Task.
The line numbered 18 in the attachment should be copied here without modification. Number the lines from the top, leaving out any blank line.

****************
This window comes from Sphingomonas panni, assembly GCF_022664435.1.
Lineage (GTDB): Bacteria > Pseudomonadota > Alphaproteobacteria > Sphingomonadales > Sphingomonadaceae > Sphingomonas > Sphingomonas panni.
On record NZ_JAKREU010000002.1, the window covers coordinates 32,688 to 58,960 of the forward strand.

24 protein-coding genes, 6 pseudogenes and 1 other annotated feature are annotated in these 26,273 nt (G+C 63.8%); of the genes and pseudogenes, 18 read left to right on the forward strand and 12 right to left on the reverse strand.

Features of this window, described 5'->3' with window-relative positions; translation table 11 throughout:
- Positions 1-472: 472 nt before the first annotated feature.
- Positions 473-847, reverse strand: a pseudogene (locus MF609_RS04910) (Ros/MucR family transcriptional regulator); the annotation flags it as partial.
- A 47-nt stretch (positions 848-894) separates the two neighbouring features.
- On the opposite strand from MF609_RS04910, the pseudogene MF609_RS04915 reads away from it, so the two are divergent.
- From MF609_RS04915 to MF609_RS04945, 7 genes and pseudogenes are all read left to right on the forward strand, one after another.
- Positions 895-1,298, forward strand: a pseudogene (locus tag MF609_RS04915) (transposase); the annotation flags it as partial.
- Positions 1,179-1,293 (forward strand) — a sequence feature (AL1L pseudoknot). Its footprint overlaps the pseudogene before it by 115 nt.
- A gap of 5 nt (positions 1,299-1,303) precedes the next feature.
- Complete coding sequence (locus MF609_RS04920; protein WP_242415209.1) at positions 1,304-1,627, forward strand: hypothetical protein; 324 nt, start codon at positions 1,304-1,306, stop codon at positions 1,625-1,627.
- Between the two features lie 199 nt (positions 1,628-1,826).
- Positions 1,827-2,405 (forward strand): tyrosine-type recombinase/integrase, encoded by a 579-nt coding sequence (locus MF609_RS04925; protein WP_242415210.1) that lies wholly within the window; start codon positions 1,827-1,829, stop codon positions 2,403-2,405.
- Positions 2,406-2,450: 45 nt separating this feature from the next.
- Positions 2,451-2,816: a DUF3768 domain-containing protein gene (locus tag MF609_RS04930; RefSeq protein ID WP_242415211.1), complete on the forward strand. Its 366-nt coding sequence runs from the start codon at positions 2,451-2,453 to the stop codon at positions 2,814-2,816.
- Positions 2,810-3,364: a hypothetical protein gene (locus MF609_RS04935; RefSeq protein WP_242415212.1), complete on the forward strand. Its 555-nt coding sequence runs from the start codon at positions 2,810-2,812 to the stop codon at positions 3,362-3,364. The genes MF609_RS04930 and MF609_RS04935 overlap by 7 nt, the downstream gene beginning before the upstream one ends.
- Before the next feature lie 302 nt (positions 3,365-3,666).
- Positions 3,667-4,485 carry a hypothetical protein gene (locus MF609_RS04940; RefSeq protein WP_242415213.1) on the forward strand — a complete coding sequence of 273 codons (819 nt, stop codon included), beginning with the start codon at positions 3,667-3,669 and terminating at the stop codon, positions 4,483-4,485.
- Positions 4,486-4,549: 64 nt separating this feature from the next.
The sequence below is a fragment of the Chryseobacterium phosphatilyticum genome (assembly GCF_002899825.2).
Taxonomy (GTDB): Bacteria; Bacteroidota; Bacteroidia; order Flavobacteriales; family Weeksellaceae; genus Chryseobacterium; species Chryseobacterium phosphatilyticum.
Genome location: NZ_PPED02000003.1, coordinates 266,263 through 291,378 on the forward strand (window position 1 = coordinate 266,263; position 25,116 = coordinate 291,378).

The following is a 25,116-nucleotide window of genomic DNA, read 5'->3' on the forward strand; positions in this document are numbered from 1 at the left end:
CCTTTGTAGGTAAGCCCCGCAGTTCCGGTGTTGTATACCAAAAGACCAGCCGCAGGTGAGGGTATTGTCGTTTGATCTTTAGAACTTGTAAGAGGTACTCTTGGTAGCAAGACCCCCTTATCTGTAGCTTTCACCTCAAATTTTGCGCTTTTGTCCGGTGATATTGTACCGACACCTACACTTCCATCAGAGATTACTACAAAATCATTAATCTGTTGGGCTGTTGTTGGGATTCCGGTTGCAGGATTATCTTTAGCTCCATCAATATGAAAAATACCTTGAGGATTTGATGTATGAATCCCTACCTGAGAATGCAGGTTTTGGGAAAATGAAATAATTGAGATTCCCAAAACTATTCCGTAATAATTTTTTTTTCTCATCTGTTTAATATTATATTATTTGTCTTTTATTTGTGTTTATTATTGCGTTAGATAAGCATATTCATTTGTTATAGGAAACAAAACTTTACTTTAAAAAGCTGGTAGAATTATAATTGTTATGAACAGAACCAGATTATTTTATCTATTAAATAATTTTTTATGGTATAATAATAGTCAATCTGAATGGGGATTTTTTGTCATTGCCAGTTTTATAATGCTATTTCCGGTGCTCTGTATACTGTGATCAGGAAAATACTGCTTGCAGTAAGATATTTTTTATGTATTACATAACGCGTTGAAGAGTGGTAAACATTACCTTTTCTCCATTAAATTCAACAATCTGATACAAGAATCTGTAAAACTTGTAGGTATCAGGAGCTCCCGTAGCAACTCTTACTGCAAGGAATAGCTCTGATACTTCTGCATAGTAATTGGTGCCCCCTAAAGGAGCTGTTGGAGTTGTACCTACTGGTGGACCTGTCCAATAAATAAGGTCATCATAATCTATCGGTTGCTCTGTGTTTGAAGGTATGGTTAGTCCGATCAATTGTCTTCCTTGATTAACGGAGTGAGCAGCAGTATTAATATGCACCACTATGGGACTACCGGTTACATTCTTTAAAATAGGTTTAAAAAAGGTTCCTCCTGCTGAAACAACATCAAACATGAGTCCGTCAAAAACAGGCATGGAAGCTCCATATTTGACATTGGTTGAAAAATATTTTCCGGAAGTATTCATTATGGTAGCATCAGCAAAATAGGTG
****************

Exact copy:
- Positions 2,451-2,816: a DUF3768 domain-containing protein gene (locus tag MF609_RS04930; RefSeq protein ID WP_242415211.1), complete on the forward strand. Its 366-nt coding sequence runs from the start codon at positions 2,451-2,453 to the stop codon at positions 2,814-2,816.